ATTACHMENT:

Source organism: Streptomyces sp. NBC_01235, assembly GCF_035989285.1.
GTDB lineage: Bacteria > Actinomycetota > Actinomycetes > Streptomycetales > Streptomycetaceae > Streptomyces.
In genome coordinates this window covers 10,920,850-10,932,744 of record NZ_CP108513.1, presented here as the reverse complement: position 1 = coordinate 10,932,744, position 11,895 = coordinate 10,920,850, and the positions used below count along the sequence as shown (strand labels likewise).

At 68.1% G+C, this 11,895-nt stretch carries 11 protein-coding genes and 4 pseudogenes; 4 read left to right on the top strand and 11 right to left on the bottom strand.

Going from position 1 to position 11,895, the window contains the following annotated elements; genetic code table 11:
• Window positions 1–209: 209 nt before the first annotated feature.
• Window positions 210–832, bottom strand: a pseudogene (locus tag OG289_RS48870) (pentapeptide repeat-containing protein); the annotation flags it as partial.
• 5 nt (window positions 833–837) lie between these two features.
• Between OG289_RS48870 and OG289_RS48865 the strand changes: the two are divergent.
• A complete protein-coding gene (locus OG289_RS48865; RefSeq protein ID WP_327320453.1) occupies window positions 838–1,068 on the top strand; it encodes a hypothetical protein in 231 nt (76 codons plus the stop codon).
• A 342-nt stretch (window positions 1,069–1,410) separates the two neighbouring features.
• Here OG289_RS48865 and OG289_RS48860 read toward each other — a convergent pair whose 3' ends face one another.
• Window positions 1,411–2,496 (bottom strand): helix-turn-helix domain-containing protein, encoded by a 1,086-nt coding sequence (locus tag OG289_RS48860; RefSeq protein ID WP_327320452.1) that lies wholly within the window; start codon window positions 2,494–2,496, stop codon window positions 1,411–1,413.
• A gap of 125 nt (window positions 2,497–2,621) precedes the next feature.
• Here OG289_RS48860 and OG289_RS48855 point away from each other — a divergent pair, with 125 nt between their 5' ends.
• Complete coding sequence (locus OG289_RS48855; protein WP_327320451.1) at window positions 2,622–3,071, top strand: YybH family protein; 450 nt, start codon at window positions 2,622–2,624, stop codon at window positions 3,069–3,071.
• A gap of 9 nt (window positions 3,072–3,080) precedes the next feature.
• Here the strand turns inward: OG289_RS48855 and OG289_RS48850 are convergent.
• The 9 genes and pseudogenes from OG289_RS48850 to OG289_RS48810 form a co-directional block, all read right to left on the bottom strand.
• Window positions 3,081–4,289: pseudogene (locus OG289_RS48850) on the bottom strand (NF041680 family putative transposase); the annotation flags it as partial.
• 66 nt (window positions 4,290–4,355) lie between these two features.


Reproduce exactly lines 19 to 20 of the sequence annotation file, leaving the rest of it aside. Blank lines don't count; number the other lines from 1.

• The 9 genes and pseudogenes from OG289_RS48850 to OG289_RS48810 form a co-directional block, all read right to left on the bottom strand.
• Window positions 3,081–4,289: pseudogene (locus OG289_RS48850) on the bottom strand (NF041680 family putative transposase); the annotation flags it as partial.